Part of supporting all of the cameras that Adobe does means having all of those cameras on hand to constantly test and refine. Ohlmeyer and Hogarty took me to a room at Adobe which would be a dream room for any digital photographer gearhead. Unlocking one drawer, Ohlmeyer pulled out a large oversize file cabinet drawer full of Canon camera bodies, another full of various Nikon bodies. Another cabinet was stocked full of Canon (yes, L series too) and Nikon lenses. While another whole cabinet was dedicated to many other camera manufacturers. Sony, Olympus, Fuji, they were all there. It’s easy to see how the Lightroom team would be so excited about photography having such a great line up of equipment constantly at their disposal.
But writing great software is more than just about a love for photography and cameras. It’s about paving the way to make the digital photography of the future even better and better, and at present Adobe seems to be leading this charge more than any other company both in terms of technology and market share. While Adobe doesn’t publicly release the number of copies of Lightroom or Photoshop that they have shipped to date, there is some data out which points to their dominance in this market — especially in the pro market.
Adobe’s John Nack recently blogged about research out based on North American pro photographers usage of Adobe’s imaging products vs. perhaps their largest rival Apple’s Aperture product. On all computers Adobe products dominated that market. Even specifically on Macs alone, Adobe’s Lightroom product still appeared to outsell Apple’s own Aperture product by more than 3 to 1 margin, and that’s not even counting their other camera RAW products like Photoshop.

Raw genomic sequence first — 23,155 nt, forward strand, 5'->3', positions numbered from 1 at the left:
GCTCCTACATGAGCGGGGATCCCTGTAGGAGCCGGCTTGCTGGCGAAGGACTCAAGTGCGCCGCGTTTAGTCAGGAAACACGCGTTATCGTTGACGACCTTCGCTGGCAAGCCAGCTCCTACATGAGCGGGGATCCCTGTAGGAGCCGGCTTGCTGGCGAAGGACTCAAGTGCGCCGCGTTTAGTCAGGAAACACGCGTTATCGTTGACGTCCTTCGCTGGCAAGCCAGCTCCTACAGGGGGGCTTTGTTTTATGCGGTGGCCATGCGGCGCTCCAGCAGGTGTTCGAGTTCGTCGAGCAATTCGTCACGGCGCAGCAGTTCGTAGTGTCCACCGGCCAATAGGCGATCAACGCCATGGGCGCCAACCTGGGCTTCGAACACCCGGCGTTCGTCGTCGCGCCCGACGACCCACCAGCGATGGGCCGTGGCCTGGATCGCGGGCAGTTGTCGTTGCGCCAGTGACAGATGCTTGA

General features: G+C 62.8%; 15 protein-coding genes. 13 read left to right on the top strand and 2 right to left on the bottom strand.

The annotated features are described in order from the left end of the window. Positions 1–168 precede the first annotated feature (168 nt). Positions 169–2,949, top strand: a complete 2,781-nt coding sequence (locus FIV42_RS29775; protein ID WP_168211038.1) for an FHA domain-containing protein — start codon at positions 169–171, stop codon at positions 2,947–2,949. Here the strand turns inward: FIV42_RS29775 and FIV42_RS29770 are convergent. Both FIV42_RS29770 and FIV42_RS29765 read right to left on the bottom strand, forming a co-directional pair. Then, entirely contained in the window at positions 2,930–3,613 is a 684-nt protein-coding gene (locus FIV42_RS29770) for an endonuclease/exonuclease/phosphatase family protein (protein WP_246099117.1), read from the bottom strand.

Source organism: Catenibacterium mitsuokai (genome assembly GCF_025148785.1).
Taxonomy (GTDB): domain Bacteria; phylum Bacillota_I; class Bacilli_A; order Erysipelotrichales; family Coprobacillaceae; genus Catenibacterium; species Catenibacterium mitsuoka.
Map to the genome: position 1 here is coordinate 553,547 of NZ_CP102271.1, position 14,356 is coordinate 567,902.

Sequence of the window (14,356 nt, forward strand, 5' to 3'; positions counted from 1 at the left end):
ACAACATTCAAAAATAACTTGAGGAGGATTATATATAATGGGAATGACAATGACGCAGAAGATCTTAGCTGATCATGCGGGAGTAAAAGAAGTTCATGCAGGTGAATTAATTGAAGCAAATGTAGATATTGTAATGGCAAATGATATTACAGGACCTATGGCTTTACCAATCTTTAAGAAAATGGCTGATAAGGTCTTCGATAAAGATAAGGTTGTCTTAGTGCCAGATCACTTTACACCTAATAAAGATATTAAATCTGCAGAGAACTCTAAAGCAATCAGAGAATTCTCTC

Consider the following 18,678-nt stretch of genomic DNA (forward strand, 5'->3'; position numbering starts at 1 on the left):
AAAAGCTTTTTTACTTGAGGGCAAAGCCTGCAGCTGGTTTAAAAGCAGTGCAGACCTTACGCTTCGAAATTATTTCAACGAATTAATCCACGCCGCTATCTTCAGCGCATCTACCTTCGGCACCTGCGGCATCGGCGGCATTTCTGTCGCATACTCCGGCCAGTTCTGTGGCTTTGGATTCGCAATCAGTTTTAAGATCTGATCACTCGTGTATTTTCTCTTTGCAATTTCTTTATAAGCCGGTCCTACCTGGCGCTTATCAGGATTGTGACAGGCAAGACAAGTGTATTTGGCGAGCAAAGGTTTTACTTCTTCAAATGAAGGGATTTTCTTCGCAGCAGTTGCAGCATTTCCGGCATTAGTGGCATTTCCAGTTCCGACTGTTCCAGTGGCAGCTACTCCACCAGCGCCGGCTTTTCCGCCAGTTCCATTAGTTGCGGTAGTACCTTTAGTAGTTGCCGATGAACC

Hogarty took me down to the Adobe labs area (one of the areas that I couldn’t photograph) to show me some of the new research that was presently going into the Lightroom product. While what I saw down there was off the record, I will say that Adobe is constantly working to refine their products and make Lightroom better and better and consistently more and more reliable with all of the camera gear on the market today. Part of that involves constantly testing all of the equipment out there.
While visiting the lab, Hogarty talked about another technology that he was excited about. Adobe’s DNG file format, A royalty free RAW image format that Adobe created in 2004.
While each camera manufacturer has their own proprietary RAW format, Adobe wanted to make a free format for everyone that could become a RAW standard. Adobe offers a free conversion program for people to convert their RAW images from whatever RAW format that they are using today to DNG. The advantages of DNG are not only that the file sizes are smaller, but that Hogarty said he felt that the format has a better chance of being around in the long term as an archive format 10, 20, 30 years down the road.
The DNG format also allows the metadata associated with your images to be included in the file itself, rather than as a sidecar file attached to your existing RAW file. I have to say that although I currently don’t convert my RAW files from Canon’s CR2 to DNG, Hogarty makes a compelling argument for the Adobe technology. Especially with images sizes getting larger and larger (on my 21 megapixel Canon 5D mark 2 for instance) having smaller RAW files when multiplying the files times thousands begins to make sense. It’s something I’m going to look into.
Designing great products for Adobe is part of what the Lightroom team does, but getting the message out about their software is important as well. Hogarty told me that recently a number of the team members had joined Twitter (I gave him my own personal pitch for FriendFeed as well and hopefully well see some Lightroom team members there soon too). These are definitely some of the people that you should consider following if you are interested in the Lightroom product. You can check out a list of the Lightroom team members that are currently tweeting away here.